Sunscreen (also known as sunblock, suntan lotion) is a lotion, spray or other topical product that helps protect the skin from the sun's ultraviolet (UV) radiation, and which reduces sunburn and other skin damage, with the goal lowering your risk of skin cancer. However in the United States, the term suntan lotion usually means the opposite of sunscreen, and instead refers to lotion designed to moisturize and maximize UV exposure and tanning rather than block it. These are commonly called indoor tanning lotions when designed for use with tanning beds or just suntan lotion if designed for outdoor use and may or may not have SPF protection in them. The most effective sunscreens protect against both UVB (ultraviolet radiation with wavelength between 290 and 320 nanometres), which can cause sunburn, and UVA (between 320 and 400 nanometres), which damages the skin with more long-term effects, such as premature skin aging.
Most sunscreens work by containing either an organic chemical compound that absorbs ultraviolet light (such as oxybenzone) or an opaque material that reflects light (such as titanium dioxide, zinc oxide), or a combination of both. Typically, absorptive materials are referred to as chemical blocks, whereas opaque materials are mineral or physical blocks. Contrary to the common advice that sunscreen should be reapplied every 2?3 hours, research has shown that the best protection is achieved by application 15?30 minutes before exposure, followed by one reapplication 15?30 minutes after the sun exposure begins. Further reapplication is only necessary after activities such as swimming, sweating, and rubbing. Sun Protection Factor The SPF of a sunscreen is a laboratory measure of the effectiveness of sunscreen; the higher the SPF, the more protection a sunscreen offers against UV-B (the ultraviolet radiation that causes sunburn).
The SPF indicates the time a person can be exposed to sunlight before getting sunburn with a sunscreen applied relative to the time they can be exposed without sunscreen. For example, someone who would burn after 12 minutes in the sun would expect to burn after 2 hours (120 min) if protected by a sunscreen with SPF 10. In practice, the protection from a particular sunscreen depends on factors such as: The skin type of the user. The amount applied and frequency of re-application. Activities in which one engages (for example, swimming leads to a loss of sunscreen from the skin).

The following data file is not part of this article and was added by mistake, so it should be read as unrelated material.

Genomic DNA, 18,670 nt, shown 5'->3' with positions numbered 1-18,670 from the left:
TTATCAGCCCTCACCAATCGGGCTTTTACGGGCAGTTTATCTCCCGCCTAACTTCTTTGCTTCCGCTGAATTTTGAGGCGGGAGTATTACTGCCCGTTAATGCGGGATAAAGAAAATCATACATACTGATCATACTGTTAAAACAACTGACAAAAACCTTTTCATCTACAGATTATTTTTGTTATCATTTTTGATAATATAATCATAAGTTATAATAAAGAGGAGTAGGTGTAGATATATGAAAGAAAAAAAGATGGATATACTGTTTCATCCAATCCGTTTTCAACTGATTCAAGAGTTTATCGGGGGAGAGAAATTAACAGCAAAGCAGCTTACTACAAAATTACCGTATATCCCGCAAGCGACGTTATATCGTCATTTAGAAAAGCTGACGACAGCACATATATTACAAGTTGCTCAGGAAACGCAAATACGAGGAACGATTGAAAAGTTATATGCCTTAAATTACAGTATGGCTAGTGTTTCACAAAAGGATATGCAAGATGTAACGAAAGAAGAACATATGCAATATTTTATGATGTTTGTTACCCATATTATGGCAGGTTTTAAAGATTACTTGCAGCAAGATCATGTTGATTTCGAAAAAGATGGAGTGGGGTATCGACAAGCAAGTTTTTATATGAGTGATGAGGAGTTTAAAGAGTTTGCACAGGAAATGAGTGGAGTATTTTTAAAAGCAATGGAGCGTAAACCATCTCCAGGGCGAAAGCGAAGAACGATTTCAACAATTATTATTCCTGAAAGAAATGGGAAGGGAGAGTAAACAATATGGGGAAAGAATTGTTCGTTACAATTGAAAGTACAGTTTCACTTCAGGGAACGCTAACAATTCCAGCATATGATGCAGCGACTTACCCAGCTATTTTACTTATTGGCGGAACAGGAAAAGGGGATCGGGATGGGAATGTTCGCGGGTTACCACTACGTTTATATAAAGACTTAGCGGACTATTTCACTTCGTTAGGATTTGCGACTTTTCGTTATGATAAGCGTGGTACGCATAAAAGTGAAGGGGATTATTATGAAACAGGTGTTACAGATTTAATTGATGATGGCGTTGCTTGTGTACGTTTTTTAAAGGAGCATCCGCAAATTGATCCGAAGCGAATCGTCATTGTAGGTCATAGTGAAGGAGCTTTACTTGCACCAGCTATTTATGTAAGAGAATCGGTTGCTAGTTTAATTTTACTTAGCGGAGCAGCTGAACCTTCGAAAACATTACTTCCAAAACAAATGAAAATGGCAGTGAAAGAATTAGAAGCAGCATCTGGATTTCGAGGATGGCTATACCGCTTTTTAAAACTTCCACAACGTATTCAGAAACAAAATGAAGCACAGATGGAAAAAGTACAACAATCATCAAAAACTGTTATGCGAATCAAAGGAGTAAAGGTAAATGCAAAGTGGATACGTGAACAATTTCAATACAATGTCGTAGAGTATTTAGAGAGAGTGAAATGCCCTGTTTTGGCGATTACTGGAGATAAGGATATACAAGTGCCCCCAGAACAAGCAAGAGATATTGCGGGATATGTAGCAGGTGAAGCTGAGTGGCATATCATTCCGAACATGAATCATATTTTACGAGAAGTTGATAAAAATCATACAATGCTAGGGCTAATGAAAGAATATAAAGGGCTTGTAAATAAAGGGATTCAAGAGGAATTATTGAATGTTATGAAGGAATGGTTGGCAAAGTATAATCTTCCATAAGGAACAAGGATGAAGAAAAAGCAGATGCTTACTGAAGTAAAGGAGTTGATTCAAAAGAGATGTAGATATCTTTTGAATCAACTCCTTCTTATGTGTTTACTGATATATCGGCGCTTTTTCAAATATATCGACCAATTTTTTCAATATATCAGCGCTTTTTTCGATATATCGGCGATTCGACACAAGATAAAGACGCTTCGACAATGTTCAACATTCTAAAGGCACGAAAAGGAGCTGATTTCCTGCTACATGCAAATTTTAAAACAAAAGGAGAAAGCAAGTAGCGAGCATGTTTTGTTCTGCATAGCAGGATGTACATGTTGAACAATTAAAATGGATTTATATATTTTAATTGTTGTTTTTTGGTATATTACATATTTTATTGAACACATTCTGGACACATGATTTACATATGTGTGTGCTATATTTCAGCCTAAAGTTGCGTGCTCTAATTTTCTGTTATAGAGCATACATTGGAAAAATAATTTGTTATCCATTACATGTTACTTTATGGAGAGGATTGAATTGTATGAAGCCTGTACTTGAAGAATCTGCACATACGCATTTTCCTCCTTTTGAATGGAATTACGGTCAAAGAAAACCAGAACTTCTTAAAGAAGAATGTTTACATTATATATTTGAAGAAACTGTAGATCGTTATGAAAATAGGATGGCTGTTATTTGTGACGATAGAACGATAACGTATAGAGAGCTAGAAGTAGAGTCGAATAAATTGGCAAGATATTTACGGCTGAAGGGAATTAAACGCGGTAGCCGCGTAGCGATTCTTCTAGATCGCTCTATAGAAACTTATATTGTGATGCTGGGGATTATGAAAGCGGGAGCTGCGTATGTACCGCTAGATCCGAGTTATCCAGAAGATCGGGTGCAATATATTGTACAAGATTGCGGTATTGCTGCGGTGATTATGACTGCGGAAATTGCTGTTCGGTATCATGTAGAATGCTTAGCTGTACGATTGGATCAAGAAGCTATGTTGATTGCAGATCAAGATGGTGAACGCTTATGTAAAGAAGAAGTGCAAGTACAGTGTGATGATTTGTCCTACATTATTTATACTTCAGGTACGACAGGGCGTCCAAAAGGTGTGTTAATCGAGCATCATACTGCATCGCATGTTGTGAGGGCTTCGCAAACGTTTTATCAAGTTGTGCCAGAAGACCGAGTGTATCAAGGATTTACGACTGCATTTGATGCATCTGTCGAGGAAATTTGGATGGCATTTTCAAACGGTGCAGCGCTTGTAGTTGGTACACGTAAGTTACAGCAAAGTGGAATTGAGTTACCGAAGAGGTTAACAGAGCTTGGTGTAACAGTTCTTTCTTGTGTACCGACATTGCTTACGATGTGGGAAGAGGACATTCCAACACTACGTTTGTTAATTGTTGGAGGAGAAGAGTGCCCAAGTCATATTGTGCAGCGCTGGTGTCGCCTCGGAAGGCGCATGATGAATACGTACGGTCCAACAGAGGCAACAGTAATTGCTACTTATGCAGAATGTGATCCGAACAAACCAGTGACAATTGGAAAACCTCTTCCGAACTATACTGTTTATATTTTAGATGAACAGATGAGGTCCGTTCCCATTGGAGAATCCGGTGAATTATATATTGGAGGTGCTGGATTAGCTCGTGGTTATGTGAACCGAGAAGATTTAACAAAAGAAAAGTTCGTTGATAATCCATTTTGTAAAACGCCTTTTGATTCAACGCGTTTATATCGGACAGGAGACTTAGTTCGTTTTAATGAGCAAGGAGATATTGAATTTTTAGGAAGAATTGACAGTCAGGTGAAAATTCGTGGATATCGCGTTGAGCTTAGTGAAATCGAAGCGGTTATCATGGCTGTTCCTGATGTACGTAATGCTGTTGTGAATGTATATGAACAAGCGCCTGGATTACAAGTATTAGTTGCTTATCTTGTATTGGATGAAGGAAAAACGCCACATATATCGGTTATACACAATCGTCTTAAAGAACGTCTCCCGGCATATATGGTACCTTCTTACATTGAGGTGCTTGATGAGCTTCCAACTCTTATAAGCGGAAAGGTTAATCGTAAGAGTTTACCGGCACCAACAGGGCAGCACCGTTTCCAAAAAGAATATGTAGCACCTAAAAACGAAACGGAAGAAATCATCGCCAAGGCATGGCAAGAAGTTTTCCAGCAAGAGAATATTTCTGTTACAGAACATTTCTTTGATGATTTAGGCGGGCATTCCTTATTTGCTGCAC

Amount of sunscreen the skin has absorbed. The SPF is an imperfect measure of skin damage because invisible damage and skin aging is also caused by the very common ultraviolet type A, which does not cause reddening or pain. Conventional sunscreen does not block UVA as effectively as it does UVB, and an SPF rating of 30+ may translate to significantly lower levels of UVA protection according to a 2003 study. According to a 2004 study, UVA also causes DNA damage to cells deep within the skin, increasing the risk of malignant melanomas. Even some products labeled "broad-spectrum UVA/UVB protection" do not provide good protection against UVA rays. The best UVA protection is provided by products that contain zinc oxide, avobenzone, and Mexoryl.
Due to consumer confusion over the real degree and duration of protection offered, labeling restrictions are in force in several countries. In the United States in 1999, the Food and Drug Administration (FDA) decided to institute the labelling of SPF 30+ for sunscreens offering more protection, and a similar restriction applies in Australia. This was done to discourage companies from making unrealistic claims about the level of protection offered (such as "all day protection"), and because an SPF over 30 does not provide significantly better protection.
The SPF can be measured by applying sunscreen to the skin of a volunteer and measuring how long it takes before sunburn occurs when exposed to an artificial sunlight source. In the US, such an in vivo test is required by the FDA. It can also be measured in vitro with the help of a specially designed spectrometer. In this case, the actual transmittance of the sunscreen is measured, along with the degradation of the product due to being exposed to sunlight.
Active Ingredients The following are the FDA allowable active ingredients in sunscreens: P-Aminobenzoic acid (PABA) up to 15 %. Avobenzone up to 3%. Cinoxate up to 3%. Dioxybenzone up to 3%. Homosalate up to 15%.
Menthyl anthranilate up to 5%. Octocrylene up to 10%. Octyl methoxycinnamate (Octinoxate) up to 7.
5%. Octyl salicylate up to 5%. Oxybenzone up to 6%.
Padimate O up to 8%. Phenylbenzimidazole sulfonic acid (Ensulizole) up to 4%. Sulisobenzone up to 10%. Titanium dioxide up to 25%.
Trolamine salicylate up to 12 %. Zinc oxide up to 25%. MexorylŽ SX ? UVA Absorber.
Tarkesh Botadra is a well experienced chemical engineer, R&D for Cosmetology and consultancy in private label production. Visit www.asiantradelink.com for more information on Skin care products like Sunscreen lotion.